The Four Seasons
Jun 2, 2021


The 2021 Atlantic Hurricane season started yesterday – more than a week after the formation of the first storm. This is the seventh year in a row that a storm was named before the season officially began.  The World Meteorological Organization discussed moving up the beginning of the hurricane season but decided not to change the date at this time.  The National Oceanic and Atmospheric Administration predicts there will be 13-20 named storms, including 6-10 hurricanes with 3-5 of those being major hurricanes.



California lawmakers are pushing a 10-bill package to fight wildfire risks.  The package, in part, seeks to increase the number of firefighters long-term and boost standards for new housing developments.  It would also require cities and counties to create fire safety standards before they permit housing development in very high fire risk areas.  Developers would have to build in the least-risky areas of the project and prepare evacuation plans, and the state fire marshal would have to develop additional mandatory standards that local governments would have to meet before allowing new housing in the most vulnerable areas. 



President Joe Biden released his $6 trillion fiscal 2022 budget on Friday that includes proposing an unprecedented program that would provide $358 million next year to help low-income people buy flood insurance and fortify their properties against flood damage.  The budget also endorses the Federal Emergency Management Agency’s (FEMA) plan to restructure its National Flood Insurance Program (NFIP) so that insurance premiums better reflect each property’s risk of being flooded.  In an alternative proposal, Rep. Blaine Luetkemeyer reintroduced the Taxpayer Exposure Mitigation Act, which would require that the NFIP be backed by reinsurance or capital market alternatives. 



Oregon’s Occupational Safety and Health Administration (OSHA) started the rulemaking process to protect workers whose jobs keep them outside of climate-controlled settings during conditions of excessive heat or wildfire smoke.  This stems from an executive order that directs Oregon OSHA and the Oregon Health Authority to jointly develop standards to protect workers from these types of exposures.  Protected workers would include delivery drivers, warehouse employees, public transit drivers, and farmworkers.  The agencies received an extension to develop these standards by Sept. 30, 2021.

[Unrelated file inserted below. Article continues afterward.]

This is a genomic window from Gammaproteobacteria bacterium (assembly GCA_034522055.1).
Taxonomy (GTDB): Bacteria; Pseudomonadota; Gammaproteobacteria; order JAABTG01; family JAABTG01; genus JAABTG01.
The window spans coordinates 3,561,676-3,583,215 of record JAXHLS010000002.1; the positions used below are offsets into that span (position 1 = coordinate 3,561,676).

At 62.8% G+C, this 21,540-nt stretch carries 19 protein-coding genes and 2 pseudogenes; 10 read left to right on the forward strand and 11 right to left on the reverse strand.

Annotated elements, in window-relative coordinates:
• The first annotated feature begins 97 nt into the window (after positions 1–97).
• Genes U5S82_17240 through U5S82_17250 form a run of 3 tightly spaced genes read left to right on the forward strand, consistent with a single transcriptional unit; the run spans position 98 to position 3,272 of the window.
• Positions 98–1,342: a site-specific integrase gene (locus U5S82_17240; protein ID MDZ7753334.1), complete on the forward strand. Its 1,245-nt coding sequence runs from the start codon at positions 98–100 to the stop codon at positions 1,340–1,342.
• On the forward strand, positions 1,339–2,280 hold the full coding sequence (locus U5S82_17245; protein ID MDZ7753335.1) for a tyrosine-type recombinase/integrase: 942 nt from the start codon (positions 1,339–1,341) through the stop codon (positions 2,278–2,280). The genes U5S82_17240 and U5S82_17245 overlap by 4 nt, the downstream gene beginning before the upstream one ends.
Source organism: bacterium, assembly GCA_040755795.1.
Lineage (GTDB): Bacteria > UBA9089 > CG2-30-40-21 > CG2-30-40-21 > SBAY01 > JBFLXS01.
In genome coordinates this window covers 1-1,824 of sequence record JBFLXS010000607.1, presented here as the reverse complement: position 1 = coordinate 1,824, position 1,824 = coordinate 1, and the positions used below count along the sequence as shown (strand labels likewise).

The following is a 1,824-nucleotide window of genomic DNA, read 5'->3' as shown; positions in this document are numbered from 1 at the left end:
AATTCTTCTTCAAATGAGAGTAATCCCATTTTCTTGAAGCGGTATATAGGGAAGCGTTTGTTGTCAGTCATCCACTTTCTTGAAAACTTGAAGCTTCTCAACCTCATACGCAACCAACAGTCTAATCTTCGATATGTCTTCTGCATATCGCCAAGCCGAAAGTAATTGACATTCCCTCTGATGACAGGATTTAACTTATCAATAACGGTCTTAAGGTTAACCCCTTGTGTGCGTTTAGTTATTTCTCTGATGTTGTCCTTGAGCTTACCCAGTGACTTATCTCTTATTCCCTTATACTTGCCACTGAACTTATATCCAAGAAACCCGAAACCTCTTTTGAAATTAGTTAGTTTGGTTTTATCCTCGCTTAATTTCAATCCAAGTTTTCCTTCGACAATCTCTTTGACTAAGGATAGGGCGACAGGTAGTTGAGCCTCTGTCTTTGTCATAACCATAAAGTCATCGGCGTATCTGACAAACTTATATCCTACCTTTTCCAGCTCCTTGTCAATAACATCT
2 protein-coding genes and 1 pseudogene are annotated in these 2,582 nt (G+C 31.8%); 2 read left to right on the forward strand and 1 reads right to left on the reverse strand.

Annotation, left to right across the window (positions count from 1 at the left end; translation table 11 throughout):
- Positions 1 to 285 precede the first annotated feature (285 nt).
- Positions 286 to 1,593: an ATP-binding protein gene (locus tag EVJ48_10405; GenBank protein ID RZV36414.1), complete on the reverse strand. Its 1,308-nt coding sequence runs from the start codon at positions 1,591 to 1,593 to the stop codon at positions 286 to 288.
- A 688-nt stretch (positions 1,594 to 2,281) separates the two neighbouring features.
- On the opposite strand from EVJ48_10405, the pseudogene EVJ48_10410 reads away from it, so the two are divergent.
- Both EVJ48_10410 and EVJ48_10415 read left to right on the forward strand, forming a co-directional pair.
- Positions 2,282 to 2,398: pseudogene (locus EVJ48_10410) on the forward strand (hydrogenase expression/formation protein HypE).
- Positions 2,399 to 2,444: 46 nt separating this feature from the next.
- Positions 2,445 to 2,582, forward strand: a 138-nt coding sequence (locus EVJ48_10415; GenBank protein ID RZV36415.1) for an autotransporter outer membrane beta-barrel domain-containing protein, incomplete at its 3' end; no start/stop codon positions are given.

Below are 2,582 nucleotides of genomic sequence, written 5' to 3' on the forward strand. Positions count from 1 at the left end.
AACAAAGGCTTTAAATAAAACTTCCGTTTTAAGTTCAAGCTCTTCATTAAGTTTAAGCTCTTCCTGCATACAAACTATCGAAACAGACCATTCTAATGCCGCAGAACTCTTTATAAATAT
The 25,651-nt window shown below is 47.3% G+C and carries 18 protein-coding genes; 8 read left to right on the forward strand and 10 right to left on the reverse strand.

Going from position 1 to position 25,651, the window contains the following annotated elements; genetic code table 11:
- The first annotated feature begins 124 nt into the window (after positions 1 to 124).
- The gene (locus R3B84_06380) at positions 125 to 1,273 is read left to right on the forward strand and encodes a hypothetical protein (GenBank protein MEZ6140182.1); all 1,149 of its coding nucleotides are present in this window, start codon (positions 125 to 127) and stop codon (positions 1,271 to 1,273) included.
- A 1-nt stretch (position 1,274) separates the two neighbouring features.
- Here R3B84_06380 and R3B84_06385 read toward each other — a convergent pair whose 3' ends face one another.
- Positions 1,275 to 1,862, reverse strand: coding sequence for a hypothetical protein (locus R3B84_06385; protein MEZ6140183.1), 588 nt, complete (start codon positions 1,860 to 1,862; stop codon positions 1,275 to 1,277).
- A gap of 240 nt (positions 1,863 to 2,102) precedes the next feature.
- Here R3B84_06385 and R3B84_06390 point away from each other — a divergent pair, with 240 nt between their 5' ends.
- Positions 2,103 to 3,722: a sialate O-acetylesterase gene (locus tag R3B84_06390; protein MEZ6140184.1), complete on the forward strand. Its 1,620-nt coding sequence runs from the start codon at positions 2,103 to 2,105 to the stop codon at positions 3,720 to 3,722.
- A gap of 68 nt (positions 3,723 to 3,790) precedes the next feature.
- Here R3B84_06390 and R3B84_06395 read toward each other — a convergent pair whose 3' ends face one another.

First Responders


The Connecticut Senate passed a bill that would extend the same workers’ compensation benefits for post-traumatic stress injuries that police and firefighters have to ambulance workers, 911 dispatchers, corrections workers, and health care workers who are afflicted by COVID-related trauma on the job.  The bill defines what kind of COVID-related trauma is eligible and focuses on the individual witnessing the death or injury, or caring for a person due to COVID-19.  The bill moves to the House for consideration.



New York firefighters joined environmental advocates and Sen. Todd Kaminsky to push for the passage of a bill that would ban carcinogenic flame retardant chemicals in household items.  The bill would prohibit toxic flame retardants in electronics, furniture, and mattresses.  The United Fire Officers Association’s President Jake LeMonda stated that cancer is a hidden killer and the bill would go a long way in preventing members from inhaling the cancer-causing toxins.  Industry and business groups have pushed back on the bill, arguing that it could increase fire deaths, injury, and property damage.


Making Our Way Around the Country


The Government Accountability Office plans to review and issue a report outlining whether the Terrorism Risk Insurance Program (TRIP) is applicable to acts of cyberterrorism.  The report will assess the amount of insurance coverage available for cyberterrorism incidents and other cyberthreats, as well as look at the impact of cyberattacks on U.S. critical infrastructure.  The Terrorism Risk Insurance Act, enacted after entities had trouble finding coverage for acts of terrorism in the wake of the 9/11 attacks, requires insurers to carry policies that cover acts of terrorism.  The law committed the government to help the private sector cover up to $100 billion in losses for qualifying events.  The report is due later in 2021.\



The Equal Employment Opportunity Commission issued guidance last week stating that employers are allowed to require the COVID-19 vaccine, and can also legally provide incentives, including cash, to workers who receive the vaccine.  However, companies must still provide reasonable accommodation for employees who are exempt from mandatory immunization under the American with Disabilities Act and Title VII of the Civil Rights Act.  Reasonable accommodations include asking the workers to wear a face mask, work at a social distance from others, work modified shifts, periodic tests for COVID-19, be given the opportunity to telework, or accept a reassignment. 



Memorial Day kicks off the unofficial start of summer and people took to the skies and hit the road.  More than 37 million Americans were estimated to have traveled 50 miles or more this weekend, a 60% increase from last year when travel was halted during the pandemic.  Air travel surged nearly 500% during the Memorial Day weekend.  As we get together with folks again, let’s remember all the men and women who have died while on duty with the U.S. military.  We thank you for your sacrifice.  Please stay well, stay safe, and stay connected.


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